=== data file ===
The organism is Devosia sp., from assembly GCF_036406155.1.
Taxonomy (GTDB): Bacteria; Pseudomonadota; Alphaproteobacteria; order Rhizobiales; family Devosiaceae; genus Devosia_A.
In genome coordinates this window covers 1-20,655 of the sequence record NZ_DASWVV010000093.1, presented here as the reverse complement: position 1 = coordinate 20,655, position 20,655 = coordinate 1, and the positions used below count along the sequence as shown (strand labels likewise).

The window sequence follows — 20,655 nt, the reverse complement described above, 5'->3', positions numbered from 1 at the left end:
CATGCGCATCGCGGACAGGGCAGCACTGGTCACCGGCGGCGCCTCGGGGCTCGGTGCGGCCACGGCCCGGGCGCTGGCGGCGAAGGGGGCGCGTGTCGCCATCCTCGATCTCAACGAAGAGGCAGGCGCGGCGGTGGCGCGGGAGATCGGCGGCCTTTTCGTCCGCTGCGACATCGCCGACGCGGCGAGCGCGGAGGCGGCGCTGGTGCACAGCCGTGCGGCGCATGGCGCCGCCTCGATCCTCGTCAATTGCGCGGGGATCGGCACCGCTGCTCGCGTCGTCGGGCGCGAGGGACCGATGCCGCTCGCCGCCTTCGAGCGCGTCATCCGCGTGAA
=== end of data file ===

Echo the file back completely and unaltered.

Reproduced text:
The organism is Devosia sp., from assembly GCF_036406155.1.
Taxonomy (GTDB): Bacteria; Pseudomonadota; Alphaproteobacteria; order Rhizobiales; family Devosiaceae; genus Devosia_A.
In genome coordinates this window covers 1-20,655 of the sequence record NZ_DASWVV010000093.1, presented here as the reverse complement: position 1 = coordinate 20,655, position 20,655 = coordinate 1, and the positions used below count along the sequence as shown (strand labels likewise).

The window sequence follows — 20,655 nt, the reverse complement described above, 5'->3', positions numbered from 1 at the left end:
CATGCGCATCGCGGACAGGGCAGCACTGGTCACCGGCGGCGCCTCGGGGCTCGGTGCGGCCACGGCCCGGGCGCTGGCGGCGAAGGGGGCGCGTGTCGCCATCCTCGATCTCAACGAAGAGGCAGGCGCGGCGGTGGCGCGGGAGATCGGCGGCCTTTTCGTCCGCTGCGACATCGCCGACGCGGCGAGCGCGGAGGCGGCGCTGGTGCACAGCCGTGCGGCGCATGGCGCCGCCTCGATCCTCGTCAATTGCGCGGGGATCGGCACCGCTGCTCGCGTCGTCGGGCGCGAGGGACCGATGCCGCTCGCCGCCTTCGAGCGCGTCATCCGCGTGAA